Weight loss surgery cuts risk of fatal heart attacks

By June Shannon Obesity News   |   11th Nov 2019

Weight loss surgery is proven to have significant cardiovascular benefits for patients with severe obesity and heart disease, but Irish patients still face six year waiting list.

A new study has found that patients with a history of heart disease who undergo bariatric or weight loss surgery are almost two times less likely to have a recurrent and fatal heart attack or develop heart failure compared to similar patients who did not have the surgery, showing that weight loss surgery is hugely beneficial for heart health in people with severe obesity.

The study* by researchers at the Cleveland Clinic in Florida in the US, was presented at the 36th American Society for Metabolic and Bariatric Surgery (ASMBS) Annual Meeting which took place in the US recently.

The research found that patients who did not have bariatric surgery were 1.87 times more likely to develop systolic heart failure, compared to those who had surgery.

The study also found that bariatric surgery had a protective effect against dying from recurrent heart attack, with the surgical patients having two and half times less risk compared to patients who never had the surgery.

A history of diabetes, which improves in most patients after weight loss surgery, considerably increased the probability of developing heart failure in those with a history of previous heart attack, according to the research.

The study compared the heart health outcomes of more than 8,000 patients who had weight loss surgery with more than 79,000 non- surgical patients with severe obesity and a history of heart disease using a large inpatient healthcare database in the US.

Nearly half of the patients who had surgery also had a history of some form of diabetes and 73.3 per cent had high blood pressure, while the nonsurgical patients had higher rates of both diseases, which are major risk factors for heart disease. Obesity is also a major risk factor for heart disease and fatal heart attacks. All patients had a body mass index (BMI) of 35 or higher.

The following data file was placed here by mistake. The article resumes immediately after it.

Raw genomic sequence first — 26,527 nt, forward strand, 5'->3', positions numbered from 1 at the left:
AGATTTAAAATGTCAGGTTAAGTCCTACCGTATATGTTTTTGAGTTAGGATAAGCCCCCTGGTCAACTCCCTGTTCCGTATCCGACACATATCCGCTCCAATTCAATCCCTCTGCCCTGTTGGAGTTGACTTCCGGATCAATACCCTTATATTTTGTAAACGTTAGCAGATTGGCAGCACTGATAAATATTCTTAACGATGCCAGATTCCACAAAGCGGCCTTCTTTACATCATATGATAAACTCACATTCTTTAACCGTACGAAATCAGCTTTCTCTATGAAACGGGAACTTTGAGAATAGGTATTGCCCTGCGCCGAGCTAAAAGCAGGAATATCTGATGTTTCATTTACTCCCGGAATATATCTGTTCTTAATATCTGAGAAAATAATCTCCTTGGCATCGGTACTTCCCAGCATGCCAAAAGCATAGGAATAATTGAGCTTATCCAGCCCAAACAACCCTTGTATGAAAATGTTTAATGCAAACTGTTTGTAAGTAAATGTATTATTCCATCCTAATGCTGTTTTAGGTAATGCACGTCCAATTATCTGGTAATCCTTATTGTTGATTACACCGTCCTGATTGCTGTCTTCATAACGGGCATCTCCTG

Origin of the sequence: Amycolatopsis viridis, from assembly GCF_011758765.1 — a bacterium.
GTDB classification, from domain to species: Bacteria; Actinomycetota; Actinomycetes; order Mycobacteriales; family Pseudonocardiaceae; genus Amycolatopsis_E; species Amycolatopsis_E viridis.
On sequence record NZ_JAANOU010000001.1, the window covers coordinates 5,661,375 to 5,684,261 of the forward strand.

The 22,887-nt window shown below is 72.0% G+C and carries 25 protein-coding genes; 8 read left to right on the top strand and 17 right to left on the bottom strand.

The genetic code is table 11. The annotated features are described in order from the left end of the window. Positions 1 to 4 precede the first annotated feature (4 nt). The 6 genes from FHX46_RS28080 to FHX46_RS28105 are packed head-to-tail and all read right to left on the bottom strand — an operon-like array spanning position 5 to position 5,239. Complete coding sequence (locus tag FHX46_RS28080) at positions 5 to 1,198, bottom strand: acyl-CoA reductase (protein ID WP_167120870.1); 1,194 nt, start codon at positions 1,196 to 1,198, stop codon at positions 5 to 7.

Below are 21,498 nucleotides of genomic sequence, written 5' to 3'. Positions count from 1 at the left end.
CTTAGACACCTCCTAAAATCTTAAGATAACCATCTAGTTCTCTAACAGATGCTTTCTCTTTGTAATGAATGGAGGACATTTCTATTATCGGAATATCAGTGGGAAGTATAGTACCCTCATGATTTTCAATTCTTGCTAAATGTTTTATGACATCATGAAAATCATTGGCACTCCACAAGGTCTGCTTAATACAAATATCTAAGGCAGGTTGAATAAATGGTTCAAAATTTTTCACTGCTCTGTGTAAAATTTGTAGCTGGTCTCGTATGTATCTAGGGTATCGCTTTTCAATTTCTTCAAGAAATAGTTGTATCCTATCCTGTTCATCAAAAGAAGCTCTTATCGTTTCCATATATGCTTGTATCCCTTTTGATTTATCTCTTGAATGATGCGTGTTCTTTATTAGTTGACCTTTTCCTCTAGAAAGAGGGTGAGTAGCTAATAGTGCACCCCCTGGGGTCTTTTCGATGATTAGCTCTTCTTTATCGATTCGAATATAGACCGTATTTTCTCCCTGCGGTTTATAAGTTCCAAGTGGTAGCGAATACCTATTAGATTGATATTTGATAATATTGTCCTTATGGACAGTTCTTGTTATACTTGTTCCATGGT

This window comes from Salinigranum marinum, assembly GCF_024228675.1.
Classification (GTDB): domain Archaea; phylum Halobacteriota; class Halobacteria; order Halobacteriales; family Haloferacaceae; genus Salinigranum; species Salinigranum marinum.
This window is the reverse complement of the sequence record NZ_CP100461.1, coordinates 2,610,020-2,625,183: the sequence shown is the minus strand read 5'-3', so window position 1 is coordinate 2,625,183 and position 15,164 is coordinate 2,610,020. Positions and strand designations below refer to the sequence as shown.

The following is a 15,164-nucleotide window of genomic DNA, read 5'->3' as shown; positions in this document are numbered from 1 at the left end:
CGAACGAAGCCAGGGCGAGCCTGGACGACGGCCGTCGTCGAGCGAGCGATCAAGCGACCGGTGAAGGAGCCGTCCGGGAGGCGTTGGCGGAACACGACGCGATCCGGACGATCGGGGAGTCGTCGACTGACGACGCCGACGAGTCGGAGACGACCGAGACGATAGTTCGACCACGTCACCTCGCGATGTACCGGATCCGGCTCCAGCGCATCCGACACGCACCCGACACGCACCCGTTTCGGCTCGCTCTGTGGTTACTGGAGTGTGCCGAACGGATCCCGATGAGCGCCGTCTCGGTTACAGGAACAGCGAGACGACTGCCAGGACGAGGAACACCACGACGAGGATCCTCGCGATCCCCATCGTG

“In Irish patients we also see the same decreases in blood pressure, cholesterol and blood glucose levels after bariatric surgery, in all the risk factors that cause heart disease,"

Ms Helen Heneghan, Consultant Bariatric Surgeon, , St Vincent’s University Hospital and St Columcille’s Hospital, Dublin

Commenting on the research, study author Dr David Funes, research fellow at the Bariatric and Metabolic Institute at the Cleveland Clinic Weston, Florida. said, “Our findings suggest for the first time, that bariatric surgery can prevent the development of systolic heart failure and remarkably reduce death from recurrent myocardial infarction or heart attack in patients with a higher cardiovascular risk than the average population.”

Speaking to the Irish Heart Foundation Ms Helen Heneghan, Consultant Bariatric Surgeon at St Vincent’s University Hospital and St Columcille’s Hospital in Dublin, said that she has seen similar findings among patients in Ireland who had undergone obesity surgery in her service, although the numbers are smaller, and there is a need for longer follow-up. She said that patients with severe obesity and established heart disease or those who have suffered a heart attack previously and who have had bariatric surgery in her service, saw the same almost two-fold reduction in risk of a recurrent cardiac event.